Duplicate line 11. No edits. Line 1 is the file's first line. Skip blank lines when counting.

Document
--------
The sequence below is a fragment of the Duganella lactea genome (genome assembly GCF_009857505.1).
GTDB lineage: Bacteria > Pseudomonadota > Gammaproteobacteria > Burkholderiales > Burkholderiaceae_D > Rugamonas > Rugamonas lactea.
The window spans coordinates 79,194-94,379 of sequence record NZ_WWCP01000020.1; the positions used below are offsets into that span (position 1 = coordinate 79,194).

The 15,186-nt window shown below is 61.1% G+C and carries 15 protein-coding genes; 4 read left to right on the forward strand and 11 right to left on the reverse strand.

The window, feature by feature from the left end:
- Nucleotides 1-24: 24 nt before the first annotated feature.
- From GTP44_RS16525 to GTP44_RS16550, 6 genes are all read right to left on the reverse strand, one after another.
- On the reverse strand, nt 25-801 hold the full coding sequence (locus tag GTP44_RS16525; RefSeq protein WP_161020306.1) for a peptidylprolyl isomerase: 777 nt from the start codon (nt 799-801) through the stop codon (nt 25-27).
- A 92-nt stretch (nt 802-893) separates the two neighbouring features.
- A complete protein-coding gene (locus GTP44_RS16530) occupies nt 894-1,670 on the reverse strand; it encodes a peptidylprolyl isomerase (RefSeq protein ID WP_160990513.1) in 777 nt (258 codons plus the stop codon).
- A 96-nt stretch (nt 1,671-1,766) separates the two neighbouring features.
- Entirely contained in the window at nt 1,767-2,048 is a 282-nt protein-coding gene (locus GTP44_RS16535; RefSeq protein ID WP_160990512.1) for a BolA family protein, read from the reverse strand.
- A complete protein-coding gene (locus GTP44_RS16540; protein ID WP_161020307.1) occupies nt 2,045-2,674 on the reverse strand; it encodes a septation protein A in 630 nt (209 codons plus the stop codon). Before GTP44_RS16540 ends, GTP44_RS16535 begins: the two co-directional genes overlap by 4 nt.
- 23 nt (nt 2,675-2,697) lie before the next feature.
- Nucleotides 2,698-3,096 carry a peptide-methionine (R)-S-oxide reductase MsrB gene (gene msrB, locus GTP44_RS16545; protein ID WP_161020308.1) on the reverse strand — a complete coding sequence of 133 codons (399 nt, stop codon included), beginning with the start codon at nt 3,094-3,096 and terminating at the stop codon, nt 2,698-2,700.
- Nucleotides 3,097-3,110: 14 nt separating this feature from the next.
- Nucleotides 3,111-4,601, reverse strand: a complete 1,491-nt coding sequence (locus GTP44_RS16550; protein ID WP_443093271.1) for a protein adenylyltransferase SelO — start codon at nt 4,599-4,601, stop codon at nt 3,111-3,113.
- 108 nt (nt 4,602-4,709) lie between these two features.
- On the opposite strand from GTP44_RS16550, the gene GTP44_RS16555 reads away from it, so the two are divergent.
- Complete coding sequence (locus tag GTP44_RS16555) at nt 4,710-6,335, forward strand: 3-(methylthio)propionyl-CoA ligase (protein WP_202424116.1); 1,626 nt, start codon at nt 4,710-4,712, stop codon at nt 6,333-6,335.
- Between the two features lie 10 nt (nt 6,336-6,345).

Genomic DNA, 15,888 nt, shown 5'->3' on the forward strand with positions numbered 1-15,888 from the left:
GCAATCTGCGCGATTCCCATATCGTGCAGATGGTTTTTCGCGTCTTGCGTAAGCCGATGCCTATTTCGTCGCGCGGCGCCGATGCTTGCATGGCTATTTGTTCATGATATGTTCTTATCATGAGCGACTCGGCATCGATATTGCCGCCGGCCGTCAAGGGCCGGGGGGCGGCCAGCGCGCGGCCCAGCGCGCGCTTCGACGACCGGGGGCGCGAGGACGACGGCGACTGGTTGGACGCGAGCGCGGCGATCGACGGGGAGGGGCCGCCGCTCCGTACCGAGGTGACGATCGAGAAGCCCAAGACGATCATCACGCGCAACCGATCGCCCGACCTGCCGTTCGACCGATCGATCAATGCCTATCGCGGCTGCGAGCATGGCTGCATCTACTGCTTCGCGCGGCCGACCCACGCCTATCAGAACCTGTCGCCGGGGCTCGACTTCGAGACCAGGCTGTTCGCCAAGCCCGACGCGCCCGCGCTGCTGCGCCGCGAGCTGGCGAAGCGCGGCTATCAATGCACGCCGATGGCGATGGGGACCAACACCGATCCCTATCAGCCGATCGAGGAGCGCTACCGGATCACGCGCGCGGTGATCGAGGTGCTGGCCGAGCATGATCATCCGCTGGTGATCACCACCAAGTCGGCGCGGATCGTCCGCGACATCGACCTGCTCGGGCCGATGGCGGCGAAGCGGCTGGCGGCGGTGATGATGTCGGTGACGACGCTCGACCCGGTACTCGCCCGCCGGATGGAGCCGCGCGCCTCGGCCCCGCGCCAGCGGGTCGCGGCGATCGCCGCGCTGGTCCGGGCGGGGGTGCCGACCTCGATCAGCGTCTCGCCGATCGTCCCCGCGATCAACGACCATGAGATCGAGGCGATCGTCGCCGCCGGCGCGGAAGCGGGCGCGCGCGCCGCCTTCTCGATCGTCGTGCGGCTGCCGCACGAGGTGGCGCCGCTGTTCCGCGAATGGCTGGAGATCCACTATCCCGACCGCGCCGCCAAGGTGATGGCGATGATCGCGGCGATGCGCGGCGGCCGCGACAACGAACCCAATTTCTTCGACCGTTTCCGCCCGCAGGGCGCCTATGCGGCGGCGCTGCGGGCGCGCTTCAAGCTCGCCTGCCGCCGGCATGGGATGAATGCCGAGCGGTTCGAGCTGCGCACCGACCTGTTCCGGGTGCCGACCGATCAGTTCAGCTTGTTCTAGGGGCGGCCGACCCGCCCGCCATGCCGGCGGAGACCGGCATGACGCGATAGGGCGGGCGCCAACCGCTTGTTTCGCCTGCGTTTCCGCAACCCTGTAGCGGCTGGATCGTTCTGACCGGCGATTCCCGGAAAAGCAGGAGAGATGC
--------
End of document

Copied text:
- A 96-nt stretch (nt 1,671-1,766) separates the two neighbouring features.